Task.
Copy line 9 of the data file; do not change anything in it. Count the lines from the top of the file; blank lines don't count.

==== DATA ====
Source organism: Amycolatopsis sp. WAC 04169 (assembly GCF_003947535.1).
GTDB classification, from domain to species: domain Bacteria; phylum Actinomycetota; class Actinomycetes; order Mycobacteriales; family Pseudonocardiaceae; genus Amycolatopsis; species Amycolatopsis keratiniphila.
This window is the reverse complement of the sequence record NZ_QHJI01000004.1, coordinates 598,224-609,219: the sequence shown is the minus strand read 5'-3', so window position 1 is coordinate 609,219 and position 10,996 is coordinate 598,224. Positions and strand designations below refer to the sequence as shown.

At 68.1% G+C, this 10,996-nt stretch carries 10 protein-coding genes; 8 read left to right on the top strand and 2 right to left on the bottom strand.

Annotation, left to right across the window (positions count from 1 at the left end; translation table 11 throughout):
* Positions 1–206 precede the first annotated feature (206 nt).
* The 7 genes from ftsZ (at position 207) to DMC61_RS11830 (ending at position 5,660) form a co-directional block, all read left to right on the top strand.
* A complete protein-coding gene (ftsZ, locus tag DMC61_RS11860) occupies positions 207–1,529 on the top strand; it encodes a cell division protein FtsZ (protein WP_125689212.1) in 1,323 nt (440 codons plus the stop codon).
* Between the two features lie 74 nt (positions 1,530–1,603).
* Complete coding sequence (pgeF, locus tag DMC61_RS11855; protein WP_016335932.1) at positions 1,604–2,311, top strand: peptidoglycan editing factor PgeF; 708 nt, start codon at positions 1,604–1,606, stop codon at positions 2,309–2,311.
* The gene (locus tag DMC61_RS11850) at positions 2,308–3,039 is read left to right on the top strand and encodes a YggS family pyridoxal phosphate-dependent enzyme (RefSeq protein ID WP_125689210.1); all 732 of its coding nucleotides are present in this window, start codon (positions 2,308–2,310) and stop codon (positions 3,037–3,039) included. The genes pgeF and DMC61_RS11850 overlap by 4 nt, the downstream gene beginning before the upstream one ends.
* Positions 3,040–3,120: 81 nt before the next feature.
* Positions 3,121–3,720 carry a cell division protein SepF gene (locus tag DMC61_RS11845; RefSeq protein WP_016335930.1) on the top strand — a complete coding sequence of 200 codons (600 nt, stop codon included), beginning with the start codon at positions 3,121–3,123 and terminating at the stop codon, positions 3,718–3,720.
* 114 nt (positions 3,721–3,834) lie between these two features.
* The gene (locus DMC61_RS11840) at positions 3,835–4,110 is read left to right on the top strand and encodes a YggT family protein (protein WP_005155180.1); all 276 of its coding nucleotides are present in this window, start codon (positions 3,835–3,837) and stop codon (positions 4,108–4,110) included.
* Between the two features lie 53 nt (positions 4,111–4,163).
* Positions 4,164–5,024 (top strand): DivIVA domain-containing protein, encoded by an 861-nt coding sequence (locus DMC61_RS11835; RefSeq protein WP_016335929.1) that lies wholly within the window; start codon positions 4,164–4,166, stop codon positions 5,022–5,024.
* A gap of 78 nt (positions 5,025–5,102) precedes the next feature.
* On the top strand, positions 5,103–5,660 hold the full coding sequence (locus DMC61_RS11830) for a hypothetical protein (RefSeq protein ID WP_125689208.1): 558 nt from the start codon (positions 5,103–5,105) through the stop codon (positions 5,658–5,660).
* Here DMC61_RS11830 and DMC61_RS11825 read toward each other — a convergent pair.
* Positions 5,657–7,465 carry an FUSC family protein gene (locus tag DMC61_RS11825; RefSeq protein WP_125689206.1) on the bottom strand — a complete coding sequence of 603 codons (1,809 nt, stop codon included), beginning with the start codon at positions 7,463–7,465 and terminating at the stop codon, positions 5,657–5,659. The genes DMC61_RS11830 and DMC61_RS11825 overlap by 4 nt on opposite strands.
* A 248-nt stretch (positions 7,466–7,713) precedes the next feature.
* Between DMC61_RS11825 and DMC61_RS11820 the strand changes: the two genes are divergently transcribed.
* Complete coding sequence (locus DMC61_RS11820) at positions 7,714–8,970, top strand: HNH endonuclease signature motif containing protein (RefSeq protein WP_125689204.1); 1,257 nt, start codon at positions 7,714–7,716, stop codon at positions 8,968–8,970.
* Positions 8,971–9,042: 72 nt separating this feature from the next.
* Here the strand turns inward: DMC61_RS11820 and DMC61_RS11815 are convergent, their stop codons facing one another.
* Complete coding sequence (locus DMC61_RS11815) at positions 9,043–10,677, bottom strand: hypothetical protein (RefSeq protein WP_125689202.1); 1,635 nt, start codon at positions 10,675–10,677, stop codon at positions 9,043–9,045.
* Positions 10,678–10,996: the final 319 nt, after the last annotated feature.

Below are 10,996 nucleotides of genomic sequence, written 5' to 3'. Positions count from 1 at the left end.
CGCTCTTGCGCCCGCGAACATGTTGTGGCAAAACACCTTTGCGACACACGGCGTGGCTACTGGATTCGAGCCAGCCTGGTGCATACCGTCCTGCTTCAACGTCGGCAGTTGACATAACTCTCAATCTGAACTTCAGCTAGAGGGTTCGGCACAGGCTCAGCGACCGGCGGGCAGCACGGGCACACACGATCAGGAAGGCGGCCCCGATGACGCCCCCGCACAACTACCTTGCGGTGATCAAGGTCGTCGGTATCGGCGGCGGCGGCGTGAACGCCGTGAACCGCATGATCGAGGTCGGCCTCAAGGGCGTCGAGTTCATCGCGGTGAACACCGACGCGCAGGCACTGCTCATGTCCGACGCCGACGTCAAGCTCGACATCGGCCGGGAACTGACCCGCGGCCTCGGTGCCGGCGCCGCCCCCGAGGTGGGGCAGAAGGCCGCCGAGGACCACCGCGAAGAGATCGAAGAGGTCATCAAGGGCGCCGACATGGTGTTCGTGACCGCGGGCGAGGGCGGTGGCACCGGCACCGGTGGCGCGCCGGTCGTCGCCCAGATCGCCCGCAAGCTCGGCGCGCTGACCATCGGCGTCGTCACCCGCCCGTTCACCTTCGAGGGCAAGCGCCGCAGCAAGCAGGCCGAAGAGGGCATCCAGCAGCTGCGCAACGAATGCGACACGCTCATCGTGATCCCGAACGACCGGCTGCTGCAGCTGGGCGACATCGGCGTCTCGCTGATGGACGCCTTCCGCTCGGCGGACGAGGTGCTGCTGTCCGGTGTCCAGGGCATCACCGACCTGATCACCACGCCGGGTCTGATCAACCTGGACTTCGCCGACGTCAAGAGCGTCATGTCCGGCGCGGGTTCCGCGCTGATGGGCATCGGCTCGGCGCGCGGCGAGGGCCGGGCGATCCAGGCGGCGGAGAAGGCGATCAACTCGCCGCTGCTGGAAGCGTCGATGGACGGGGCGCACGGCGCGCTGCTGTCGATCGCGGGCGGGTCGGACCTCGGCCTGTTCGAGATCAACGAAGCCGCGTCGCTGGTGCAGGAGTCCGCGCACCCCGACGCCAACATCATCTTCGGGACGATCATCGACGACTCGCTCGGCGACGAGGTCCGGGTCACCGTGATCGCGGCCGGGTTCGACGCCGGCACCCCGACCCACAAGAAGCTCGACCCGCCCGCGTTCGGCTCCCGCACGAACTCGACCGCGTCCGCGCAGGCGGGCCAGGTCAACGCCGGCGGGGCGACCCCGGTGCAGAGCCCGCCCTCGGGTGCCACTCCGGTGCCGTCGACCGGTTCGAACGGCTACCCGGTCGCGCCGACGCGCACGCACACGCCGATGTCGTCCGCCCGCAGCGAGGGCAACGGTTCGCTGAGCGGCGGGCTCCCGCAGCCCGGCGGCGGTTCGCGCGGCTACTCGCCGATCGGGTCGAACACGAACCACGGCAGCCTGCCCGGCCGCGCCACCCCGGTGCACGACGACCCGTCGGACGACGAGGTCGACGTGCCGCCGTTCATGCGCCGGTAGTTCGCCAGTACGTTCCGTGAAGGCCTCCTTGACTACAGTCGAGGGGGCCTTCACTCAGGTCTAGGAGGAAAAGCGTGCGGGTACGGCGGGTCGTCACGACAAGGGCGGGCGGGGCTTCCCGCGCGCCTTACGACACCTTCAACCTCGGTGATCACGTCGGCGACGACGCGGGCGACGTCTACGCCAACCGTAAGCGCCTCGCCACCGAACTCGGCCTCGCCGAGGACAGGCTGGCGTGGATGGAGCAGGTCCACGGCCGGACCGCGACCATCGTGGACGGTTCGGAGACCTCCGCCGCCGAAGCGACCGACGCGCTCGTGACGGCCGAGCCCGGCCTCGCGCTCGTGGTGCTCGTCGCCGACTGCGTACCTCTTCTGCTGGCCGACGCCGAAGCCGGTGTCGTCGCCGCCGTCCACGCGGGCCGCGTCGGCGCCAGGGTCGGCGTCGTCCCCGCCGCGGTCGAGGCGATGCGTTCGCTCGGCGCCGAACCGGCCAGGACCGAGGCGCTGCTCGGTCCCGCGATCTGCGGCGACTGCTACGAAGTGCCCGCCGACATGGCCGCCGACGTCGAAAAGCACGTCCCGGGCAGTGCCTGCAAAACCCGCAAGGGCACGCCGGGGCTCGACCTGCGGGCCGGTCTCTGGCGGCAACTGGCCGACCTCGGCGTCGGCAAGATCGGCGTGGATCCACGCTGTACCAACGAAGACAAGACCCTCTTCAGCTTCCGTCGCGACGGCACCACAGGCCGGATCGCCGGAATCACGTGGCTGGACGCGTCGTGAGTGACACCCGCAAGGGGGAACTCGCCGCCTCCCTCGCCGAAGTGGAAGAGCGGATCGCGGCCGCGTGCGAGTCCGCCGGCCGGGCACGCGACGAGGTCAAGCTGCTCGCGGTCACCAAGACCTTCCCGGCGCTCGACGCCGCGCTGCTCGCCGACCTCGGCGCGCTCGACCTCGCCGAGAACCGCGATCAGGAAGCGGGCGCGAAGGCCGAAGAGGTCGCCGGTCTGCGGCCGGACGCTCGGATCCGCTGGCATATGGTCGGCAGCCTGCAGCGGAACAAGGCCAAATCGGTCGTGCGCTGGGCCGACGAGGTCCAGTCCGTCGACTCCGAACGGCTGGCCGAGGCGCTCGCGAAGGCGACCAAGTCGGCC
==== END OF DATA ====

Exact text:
* Between the two features lie 74 nt (positions 1,530–1,603).